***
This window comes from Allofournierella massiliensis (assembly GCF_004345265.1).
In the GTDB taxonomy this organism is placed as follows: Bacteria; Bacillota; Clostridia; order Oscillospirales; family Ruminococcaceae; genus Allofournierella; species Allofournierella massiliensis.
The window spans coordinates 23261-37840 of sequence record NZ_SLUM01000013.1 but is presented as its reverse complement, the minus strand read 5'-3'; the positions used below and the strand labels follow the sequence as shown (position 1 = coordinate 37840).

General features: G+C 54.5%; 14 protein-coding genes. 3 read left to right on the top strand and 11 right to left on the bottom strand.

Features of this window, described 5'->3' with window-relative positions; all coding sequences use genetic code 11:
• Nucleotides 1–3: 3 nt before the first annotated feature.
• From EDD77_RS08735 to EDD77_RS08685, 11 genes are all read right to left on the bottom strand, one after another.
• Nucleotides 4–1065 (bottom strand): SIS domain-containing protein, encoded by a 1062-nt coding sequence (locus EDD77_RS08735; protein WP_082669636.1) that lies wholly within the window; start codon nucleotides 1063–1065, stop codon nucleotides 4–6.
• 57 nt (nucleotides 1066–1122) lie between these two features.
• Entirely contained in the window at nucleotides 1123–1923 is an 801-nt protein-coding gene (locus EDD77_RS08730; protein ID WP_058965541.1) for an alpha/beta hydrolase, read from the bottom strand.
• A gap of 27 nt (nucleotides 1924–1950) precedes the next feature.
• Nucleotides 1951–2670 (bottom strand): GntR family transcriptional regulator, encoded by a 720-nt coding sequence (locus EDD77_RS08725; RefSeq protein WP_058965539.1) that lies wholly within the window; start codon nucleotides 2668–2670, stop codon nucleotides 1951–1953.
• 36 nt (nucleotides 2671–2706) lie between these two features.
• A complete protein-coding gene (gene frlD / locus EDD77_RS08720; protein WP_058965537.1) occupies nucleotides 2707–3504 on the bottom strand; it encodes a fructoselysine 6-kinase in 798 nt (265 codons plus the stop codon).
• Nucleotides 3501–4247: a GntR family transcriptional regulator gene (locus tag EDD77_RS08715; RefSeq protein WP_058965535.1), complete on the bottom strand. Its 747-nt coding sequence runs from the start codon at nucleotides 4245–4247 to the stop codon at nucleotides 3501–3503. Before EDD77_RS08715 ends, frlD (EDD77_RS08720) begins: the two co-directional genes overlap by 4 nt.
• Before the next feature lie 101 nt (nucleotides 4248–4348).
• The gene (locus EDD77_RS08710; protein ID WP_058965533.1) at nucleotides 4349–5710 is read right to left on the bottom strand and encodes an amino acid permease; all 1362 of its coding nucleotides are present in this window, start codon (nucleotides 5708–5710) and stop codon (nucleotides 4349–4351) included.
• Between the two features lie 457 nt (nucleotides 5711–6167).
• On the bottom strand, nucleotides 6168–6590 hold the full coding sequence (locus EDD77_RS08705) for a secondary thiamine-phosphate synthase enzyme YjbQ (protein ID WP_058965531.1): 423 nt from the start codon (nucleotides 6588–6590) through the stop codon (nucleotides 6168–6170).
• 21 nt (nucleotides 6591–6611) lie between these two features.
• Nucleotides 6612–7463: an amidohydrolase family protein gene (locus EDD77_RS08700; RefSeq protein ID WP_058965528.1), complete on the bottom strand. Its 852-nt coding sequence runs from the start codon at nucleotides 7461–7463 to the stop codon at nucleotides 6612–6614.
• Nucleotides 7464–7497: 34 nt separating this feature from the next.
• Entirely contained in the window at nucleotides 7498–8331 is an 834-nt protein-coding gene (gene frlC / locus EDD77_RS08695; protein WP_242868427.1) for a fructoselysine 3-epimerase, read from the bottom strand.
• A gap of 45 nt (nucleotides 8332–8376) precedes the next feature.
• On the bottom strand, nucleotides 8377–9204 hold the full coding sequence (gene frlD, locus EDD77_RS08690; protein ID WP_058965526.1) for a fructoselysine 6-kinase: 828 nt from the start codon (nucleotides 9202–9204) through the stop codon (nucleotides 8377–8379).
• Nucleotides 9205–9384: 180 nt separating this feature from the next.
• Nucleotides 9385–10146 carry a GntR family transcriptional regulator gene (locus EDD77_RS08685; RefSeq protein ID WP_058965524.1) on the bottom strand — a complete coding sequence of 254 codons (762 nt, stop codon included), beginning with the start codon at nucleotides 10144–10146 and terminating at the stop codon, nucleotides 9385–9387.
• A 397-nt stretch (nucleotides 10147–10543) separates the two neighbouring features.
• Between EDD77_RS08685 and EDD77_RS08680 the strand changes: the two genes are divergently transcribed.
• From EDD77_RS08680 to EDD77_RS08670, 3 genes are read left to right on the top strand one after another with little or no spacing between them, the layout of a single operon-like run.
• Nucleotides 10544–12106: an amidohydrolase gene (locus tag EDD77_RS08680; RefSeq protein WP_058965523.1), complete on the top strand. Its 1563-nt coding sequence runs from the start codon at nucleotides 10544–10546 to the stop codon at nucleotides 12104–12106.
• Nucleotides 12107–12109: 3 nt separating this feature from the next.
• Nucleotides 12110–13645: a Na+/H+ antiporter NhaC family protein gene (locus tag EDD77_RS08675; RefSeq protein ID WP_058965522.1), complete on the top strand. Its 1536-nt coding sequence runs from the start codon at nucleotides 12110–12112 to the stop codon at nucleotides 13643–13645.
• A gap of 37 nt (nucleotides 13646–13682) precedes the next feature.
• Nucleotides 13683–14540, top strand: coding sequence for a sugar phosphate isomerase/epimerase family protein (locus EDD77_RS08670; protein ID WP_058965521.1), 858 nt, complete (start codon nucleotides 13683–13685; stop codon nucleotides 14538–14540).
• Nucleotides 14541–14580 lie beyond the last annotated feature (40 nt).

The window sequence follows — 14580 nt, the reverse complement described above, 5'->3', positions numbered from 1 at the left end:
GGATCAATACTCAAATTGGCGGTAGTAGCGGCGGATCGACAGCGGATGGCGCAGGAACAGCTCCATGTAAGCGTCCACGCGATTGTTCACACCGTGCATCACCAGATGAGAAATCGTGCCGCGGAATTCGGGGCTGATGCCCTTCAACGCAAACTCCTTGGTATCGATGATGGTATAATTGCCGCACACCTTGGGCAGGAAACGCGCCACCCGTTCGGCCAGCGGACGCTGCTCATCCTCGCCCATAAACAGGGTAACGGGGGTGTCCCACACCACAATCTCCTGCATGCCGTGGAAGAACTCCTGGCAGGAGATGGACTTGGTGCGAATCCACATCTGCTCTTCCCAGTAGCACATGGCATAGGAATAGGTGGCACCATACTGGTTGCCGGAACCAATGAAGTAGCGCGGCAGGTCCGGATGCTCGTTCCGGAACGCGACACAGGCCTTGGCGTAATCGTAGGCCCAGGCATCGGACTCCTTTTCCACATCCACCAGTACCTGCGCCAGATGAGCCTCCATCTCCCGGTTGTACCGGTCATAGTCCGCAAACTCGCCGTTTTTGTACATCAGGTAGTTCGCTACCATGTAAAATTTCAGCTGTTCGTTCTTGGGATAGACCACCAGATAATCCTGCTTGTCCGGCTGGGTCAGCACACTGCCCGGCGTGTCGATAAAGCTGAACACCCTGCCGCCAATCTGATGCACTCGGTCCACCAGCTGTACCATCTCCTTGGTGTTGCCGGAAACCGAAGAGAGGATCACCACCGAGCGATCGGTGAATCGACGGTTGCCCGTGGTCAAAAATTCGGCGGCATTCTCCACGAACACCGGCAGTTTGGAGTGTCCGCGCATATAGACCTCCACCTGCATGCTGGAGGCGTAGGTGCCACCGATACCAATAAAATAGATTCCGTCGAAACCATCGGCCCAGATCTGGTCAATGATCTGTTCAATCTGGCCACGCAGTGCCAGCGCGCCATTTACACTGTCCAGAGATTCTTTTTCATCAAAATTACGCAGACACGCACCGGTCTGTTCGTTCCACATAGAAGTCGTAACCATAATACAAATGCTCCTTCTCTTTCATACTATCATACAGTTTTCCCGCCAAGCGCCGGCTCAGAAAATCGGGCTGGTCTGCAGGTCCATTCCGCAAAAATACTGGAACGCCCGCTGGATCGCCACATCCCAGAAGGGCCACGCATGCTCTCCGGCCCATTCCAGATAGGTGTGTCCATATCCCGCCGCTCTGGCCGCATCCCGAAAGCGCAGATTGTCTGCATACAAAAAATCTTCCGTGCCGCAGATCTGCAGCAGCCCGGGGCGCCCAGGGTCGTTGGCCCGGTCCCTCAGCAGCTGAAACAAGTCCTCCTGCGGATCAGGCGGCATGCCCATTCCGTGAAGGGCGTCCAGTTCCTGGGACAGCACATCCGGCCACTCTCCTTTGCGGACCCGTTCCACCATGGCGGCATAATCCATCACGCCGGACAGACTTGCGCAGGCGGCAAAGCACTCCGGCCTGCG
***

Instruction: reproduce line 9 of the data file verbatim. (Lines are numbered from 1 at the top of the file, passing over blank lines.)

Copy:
• 57 nt (nucleotides 1066–1122) lie between these two features.